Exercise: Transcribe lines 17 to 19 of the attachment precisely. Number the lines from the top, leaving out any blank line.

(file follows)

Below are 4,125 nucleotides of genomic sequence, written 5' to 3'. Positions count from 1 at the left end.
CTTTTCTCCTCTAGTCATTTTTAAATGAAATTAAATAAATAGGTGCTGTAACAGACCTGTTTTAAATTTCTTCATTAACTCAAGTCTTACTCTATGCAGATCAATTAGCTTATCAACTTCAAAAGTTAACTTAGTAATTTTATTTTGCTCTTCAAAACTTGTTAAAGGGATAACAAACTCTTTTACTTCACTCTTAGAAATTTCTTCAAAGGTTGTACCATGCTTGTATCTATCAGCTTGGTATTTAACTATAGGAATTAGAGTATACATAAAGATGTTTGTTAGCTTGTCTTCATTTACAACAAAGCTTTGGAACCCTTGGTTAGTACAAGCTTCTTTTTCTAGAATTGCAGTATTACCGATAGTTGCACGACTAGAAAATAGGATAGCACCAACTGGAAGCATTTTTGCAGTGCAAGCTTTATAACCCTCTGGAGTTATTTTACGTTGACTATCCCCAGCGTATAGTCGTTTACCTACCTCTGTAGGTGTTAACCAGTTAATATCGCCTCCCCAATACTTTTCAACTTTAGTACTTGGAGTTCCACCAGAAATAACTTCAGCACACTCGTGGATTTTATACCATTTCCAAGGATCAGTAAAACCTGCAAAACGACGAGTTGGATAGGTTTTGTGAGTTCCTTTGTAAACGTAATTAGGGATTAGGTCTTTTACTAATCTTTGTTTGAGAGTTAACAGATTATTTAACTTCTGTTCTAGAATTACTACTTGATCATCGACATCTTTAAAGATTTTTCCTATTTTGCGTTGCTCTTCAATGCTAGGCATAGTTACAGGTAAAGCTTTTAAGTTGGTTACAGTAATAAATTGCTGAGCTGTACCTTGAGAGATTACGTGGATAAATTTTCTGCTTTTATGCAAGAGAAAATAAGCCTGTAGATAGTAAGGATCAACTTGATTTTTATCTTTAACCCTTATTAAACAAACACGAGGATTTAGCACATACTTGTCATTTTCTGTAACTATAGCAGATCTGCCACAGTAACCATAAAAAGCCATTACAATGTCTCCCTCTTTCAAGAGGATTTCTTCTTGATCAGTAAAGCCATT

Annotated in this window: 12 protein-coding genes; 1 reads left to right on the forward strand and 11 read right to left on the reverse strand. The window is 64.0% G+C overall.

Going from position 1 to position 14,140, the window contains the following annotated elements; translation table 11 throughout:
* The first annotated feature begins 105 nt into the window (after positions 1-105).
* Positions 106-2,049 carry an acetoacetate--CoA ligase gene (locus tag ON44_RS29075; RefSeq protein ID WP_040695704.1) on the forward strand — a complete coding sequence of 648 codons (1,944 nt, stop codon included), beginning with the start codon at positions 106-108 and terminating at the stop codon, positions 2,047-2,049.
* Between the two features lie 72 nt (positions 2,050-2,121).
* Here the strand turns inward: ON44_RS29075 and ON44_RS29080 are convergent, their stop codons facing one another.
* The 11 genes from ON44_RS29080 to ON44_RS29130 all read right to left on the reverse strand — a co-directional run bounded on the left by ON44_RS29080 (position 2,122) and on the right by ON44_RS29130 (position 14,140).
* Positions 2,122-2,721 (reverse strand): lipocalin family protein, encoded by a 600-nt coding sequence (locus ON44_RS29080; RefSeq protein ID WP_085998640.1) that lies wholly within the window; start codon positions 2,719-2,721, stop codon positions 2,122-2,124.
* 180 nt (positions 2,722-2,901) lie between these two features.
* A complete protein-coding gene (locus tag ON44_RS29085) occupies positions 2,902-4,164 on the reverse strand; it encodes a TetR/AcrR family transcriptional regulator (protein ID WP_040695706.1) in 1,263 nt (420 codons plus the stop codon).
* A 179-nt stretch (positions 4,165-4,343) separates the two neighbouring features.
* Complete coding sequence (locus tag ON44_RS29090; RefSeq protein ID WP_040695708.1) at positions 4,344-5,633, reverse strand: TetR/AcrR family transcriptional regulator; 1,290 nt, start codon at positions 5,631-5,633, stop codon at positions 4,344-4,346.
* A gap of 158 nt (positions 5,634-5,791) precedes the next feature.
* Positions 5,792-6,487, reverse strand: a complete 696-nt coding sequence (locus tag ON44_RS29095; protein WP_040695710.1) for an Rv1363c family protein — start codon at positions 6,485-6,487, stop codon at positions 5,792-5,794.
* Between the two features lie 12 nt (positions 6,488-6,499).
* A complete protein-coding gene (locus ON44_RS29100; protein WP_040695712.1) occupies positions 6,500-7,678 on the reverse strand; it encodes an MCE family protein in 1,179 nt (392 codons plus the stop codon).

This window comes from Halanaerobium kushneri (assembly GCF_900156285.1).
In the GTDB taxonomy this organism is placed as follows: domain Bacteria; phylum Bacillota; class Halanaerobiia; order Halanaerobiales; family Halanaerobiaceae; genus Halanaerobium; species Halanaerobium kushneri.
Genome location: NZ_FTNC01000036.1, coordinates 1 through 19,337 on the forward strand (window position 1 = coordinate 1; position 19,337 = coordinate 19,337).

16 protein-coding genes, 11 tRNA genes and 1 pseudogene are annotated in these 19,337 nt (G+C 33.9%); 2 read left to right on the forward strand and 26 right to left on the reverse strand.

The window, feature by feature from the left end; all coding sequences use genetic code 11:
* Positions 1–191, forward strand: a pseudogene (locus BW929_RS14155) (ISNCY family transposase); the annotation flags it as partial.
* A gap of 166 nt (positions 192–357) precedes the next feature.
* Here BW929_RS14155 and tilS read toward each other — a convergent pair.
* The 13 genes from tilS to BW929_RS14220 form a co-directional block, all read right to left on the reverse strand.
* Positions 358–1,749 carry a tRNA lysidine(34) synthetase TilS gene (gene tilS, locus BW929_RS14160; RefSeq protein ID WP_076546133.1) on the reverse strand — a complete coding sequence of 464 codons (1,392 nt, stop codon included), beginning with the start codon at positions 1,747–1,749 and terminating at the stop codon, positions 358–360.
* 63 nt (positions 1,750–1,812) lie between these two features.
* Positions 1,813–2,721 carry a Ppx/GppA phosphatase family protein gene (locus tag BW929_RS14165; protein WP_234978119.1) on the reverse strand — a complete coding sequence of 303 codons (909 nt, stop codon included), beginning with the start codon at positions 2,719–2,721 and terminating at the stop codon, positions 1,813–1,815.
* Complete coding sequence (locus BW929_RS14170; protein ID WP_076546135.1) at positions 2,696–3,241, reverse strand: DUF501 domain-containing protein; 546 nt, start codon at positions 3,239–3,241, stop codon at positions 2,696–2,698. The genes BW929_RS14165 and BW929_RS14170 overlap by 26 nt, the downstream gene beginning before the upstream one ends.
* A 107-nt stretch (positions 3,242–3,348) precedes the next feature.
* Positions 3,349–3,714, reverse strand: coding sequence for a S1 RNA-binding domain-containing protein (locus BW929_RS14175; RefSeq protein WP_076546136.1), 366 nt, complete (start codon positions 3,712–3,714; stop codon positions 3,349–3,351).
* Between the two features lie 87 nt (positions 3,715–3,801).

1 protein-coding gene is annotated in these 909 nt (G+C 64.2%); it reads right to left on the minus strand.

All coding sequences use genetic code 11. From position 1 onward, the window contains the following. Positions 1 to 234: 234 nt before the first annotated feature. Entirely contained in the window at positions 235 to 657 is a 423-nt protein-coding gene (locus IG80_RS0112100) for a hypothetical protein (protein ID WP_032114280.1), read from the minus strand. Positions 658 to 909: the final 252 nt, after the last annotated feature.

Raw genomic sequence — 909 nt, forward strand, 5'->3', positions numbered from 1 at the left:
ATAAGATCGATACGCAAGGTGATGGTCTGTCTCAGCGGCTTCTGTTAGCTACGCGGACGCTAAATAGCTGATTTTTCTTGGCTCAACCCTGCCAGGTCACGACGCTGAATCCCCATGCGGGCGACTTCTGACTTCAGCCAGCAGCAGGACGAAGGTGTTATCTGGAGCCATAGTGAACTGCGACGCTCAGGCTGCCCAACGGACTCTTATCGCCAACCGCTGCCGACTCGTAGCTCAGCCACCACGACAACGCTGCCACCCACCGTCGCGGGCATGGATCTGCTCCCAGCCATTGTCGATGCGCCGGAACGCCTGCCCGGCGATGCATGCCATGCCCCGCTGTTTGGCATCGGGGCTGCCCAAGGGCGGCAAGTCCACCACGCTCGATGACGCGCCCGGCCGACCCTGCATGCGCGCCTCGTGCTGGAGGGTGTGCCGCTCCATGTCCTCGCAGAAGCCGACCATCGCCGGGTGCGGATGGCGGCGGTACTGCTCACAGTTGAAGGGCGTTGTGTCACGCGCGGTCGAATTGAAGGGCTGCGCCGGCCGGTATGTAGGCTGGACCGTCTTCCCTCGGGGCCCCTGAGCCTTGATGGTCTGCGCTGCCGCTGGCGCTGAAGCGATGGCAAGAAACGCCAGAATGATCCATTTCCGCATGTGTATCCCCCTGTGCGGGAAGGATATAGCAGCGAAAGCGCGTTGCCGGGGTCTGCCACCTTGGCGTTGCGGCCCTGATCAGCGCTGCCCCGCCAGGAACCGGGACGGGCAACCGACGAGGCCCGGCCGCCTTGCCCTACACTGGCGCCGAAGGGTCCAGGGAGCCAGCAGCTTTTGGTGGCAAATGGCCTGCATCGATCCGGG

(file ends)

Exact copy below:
* Between the two features lie 12 nt (positions 6,488-6,499).
* A complete protein-coding gene (locus ON44_RS29100; protein WP_040695712.1) occupies positions 6,500-7,678 on the reverse strand; it encodes an MCE family protein in 1,179 nt (392 codons plus the stop codon).

This window comes from Halanaerobium kushneri (assembly GCF_900156285.1).